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D7328_11 (17) 10-2017

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Obtain samples in accordance with practice D4057 or practice D4177. Samples should be well mixed to ensure homogeneity. A representative portion shall be taken from each sample for analysis. Samples should be collected in preferably glass or polyethylene containers with closures that seal well to prevent evaporation. Sample containers shall not contain any residual or extractable sulfate or chloride. If containers have been cleaned and rinsed with water, they shall be thoroughly rinsed with type II reagent water and dried prior to use. Thoroughly mix the samples in their containers immediately prior to withdrawal of the test specimen. Samples may be analyzed for either or both existence and potential inorganic sulfate, as well as total chloride. Set up the ion chromatograph in accordance with the manufacturer's instructions. Equilibrate the system by pumping eluant for 15 minutes to 30 minutes until a stable baseline is obtained. Start the chromatographic run in accordance with the manufacturer's instructions. Carefully add 2.00 milliliters of the ethanol test specimen into a clean, dry, tared 15-milliliters glass vial without its screw cap closure. See note 5 of the written standard. Note 5-- larger amounts of test specimen may be prepared as needed for auto-sampler use, as long as the preparation maintains the prescribed ratio of components. Preparation of larger test specimen might increase drying time. Precision was determined with 2.00-milliliter aliquots. Place the vial with sample in a hot block at 65 degrees Celsius and blow a steady stream of nitrogen gas over the sample at 2 milliliter per minute to 3 milliliter per minutes. Allow the sample to dry completely. This may take 5 minutes to 10 minutes. When all of the liquid is gone, remove the vial from the hot block and allow it to cool to room temperature, 60 degrees Fahrenheit to 80 degrees Fahrenheit. It is possible that a slight oily residue from the ethanol denaturant could remain. Do not worry about this residue if it is a thin film, as any sulfide or chloride in it will be extracted into the water phase. Various commercial apparatus are used to evaporate the sample. Depending on the apparatus used, the flow can be adjusted to optimize the evaporation. The purpose of the nitrogen is to sweep the ethanol vapors away from the sample tube so they do not condense back into the sample. There should be enough flow to sweep the ethanol vapors without creating turbulence in the sample and possible loss of analyte. When the flow gets too high, the cooling effect from the nitrogen gas can work against the intent. If the temperature in the sample block does not reach 65 degrees Celsius, this can also extend the time to evaporate. Typical nitrogen flow are 2 to 3 millimeters per minute. The flow may be varied to accommodate available laboratory apparatus. Carefully add 2.00 milliliters of type II water to the dried sample. Seal the vial with a screw cap, and shake the vial vigorously to dissolve all of the solid salts. Inject the resulting solution into the ion chromatograph as in 11.6 of the written standard. Carefully add 2.00 milliliters of the ethanol test specimen into a clean, dry, tared 15-milliliter glass vial without its screw cap closure. See note 5 of the written standard. Place the vial with sample in a hot block at 65 degrees Celsius, and blow a steady stream of nitrogen over the sample. Allow the sample to dry completely. This may take 5 to 10 minutes. When all of the liquid is gone, remove the vial from the hot block and allow it to cool to room temperature, 60 to 80 degrees Fahrenheit. See note 6 of the written standard. Carefully add 2.00 milliliters of 0.90% hydrogen peroxide solution, 9.3 of the written standard, to the dried sample. Seal the vial with a screw cap, and shake the vial vigorously to dissolve all of the solid salts. Inject the resulting solution into the ion chromatograph as in 11.6 of the written standard. Inject 25 microliters of sample solution from 11.4 or 11.5 of the written standard into the ion chromatograph, and measure the areas of the peaks corresponding to chloride and sulfide ions. If the concentration of the anion of interest exceeds that of the highest calibration solution, dilute the sample solution with type I water containing no measurable sulfate or chloride as appropriate, and repeat the sample measurement. Take into account the dilution factor in the calculation of sulfate content in the ethanol sample, and calculate the dilution factor as shown in equation 4 of the written standard, where F equals dilution factor, Vi equals volume of the initial sample diluted, milliliters, and Vf equals volume of the final solution, milliliters.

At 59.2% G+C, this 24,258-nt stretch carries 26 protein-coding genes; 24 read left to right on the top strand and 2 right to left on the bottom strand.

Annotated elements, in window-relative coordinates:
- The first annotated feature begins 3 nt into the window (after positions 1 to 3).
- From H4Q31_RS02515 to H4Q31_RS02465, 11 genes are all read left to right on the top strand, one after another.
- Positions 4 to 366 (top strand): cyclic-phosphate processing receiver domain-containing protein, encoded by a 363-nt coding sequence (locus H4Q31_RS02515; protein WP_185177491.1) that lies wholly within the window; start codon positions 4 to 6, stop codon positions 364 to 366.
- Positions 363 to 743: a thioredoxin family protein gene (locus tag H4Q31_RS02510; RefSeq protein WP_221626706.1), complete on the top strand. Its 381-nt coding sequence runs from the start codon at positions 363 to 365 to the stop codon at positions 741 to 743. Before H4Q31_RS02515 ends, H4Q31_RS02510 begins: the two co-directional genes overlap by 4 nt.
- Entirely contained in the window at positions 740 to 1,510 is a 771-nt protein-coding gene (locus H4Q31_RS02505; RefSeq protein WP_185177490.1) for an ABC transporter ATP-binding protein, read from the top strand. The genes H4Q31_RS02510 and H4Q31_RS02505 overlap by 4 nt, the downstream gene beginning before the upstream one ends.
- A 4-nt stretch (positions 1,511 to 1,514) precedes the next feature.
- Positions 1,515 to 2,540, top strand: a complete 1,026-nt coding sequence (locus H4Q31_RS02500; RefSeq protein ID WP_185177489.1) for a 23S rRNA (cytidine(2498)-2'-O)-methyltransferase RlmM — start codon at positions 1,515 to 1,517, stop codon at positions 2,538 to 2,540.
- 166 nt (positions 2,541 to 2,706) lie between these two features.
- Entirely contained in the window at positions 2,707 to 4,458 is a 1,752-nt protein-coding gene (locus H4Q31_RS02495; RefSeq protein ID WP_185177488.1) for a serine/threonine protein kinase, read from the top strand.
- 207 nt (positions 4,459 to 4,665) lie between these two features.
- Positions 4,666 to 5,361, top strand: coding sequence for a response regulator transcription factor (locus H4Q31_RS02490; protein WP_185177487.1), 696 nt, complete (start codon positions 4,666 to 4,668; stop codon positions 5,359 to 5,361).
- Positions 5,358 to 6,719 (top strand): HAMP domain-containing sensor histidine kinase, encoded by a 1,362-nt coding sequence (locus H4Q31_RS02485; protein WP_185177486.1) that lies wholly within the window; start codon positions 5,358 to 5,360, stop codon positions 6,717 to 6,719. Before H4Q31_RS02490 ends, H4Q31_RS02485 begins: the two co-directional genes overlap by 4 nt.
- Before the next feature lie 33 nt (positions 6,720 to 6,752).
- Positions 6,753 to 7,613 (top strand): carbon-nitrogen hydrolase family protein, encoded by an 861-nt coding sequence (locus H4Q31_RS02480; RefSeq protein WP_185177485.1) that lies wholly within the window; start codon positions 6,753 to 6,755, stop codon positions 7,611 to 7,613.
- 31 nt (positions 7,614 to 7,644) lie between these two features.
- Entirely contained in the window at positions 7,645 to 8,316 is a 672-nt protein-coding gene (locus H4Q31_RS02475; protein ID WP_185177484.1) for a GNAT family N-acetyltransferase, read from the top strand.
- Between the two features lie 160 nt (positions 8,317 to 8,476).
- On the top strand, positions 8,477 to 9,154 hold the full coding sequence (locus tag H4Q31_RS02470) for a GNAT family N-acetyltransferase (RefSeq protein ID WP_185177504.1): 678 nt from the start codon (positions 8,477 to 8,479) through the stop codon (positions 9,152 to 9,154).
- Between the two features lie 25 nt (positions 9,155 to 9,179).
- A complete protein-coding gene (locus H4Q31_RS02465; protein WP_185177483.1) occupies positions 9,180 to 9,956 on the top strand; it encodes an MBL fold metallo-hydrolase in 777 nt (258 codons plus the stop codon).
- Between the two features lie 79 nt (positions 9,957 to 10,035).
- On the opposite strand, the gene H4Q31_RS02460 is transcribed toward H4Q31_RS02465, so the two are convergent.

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Posted by: abuckmaster on Sep 14, 2018

D7328_11 (17) 10-2017

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